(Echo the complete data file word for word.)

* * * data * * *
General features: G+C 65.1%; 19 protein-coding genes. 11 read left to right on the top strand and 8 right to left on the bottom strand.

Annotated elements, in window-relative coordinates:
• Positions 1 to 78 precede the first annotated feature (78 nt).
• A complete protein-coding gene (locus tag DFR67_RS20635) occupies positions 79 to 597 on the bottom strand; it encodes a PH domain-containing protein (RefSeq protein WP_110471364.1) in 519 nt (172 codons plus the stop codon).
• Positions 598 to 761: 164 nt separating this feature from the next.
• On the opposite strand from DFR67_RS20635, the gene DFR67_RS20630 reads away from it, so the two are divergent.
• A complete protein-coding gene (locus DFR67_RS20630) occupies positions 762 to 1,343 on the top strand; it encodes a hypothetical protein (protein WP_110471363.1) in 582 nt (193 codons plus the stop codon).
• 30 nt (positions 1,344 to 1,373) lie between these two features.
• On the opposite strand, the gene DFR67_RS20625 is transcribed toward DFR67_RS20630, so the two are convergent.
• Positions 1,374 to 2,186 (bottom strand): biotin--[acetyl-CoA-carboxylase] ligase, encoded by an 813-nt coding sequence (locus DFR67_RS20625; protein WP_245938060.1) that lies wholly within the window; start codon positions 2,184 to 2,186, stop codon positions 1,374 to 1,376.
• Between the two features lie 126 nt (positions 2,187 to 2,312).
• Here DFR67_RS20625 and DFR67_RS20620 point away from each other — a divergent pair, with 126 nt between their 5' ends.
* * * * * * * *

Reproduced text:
General features: G+C 65.1%; 19 protein-coding genes. 11 read left to right on the top strand and 8 right to left on the bottom strand.

Annotated elements, in window-relative coordinates:
• Positions 1 to 78 precede the first annotated feature (78 nt).
• A complete protein-coding gene (locus tag DFR67_RS20635) occupies positions 79 to 597 on the bottom strand; it encodes a PH domain-containing protein (RefSeq protein WP_110471364.1) in 519 nt (172 codons plus the stop codon).
• Positions 598 to 761: 164 nt separating this feature from the next.
• On the opposite strand from DFR67_RS20635, the gene DFR67_RS20630 reads away from it, so the two are divergent.
• A complete protein-coding gene (locus DFR67_RS20630) occupies positions 762 to 1,343 on the top strand; it encodes a hypothetical protein (protein WP_110471363.1) in 582 nt (193 codons plus the stop codon).
• 30 nt (positions 1,344 to 1,373) lie between these two features.
• On the opposite strand, the gene DFR67_RS20625 is transcribed toward DFR67_RS20630, so the two are convergent.
• Positions 1,374 to 2,186 (bottom strand): biotin--[acetyl-CoA-carboxylase] ligase, encoded by an 813-nt coding sequence (locus DFR67_RS20625; protein WP_245938060.1) that lies wholly within the window; start codon positions 2,184 to 2,186, stop codon positions 1,374 to 1,376.
• Between the two features lie 126 nt (positions 2,187 to 2,312).
• Here DFR67_RS20625 and DFR67_RS20620 point away from each other — a divergent pair, with 126 nt between their 5' ends.